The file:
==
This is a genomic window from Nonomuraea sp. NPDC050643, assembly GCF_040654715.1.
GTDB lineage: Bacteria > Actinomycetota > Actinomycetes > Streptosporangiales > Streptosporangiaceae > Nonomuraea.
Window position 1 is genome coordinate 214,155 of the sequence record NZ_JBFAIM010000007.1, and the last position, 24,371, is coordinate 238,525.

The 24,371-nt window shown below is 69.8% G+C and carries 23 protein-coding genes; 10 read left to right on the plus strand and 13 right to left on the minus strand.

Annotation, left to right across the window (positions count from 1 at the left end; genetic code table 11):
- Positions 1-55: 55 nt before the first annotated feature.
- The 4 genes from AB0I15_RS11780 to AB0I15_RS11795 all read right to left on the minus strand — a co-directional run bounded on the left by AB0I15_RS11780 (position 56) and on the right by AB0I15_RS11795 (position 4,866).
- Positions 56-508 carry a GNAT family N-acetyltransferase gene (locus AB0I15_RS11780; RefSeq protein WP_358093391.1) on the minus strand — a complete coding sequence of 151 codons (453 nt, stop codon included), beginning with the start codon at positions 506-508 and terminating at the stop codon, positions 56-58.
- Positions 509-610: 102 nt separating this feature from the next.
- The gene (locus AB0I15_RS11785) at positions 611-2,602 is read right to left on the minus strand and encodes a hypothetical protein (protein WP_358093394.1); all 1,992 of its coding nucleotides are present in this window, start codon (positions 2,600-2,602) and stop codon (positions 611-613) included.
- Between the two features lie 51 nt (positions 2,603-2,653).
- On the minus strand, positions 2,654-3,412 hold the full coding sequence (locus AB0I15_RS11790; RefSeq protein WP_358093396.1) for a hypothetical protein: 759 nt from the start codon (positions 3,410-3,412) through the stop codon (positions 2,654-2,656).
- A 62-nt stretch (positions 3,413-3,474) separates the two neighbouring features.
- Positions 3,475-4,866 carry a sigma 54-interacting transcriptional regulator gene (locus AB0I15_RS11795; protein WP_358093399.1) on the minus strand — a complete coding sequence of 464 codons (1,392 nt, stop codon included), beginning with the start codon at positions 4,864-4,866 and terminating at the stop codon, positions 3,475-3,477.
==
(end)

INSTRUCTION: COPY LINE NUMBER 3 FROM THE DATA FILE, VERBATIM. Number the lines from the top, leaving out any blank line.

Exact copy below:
Window position 1 is genome coordinate 214,155 of the sequence record NZ_JBFAIM010000007.1, and the last position, 24,371, is coordinate 238,525.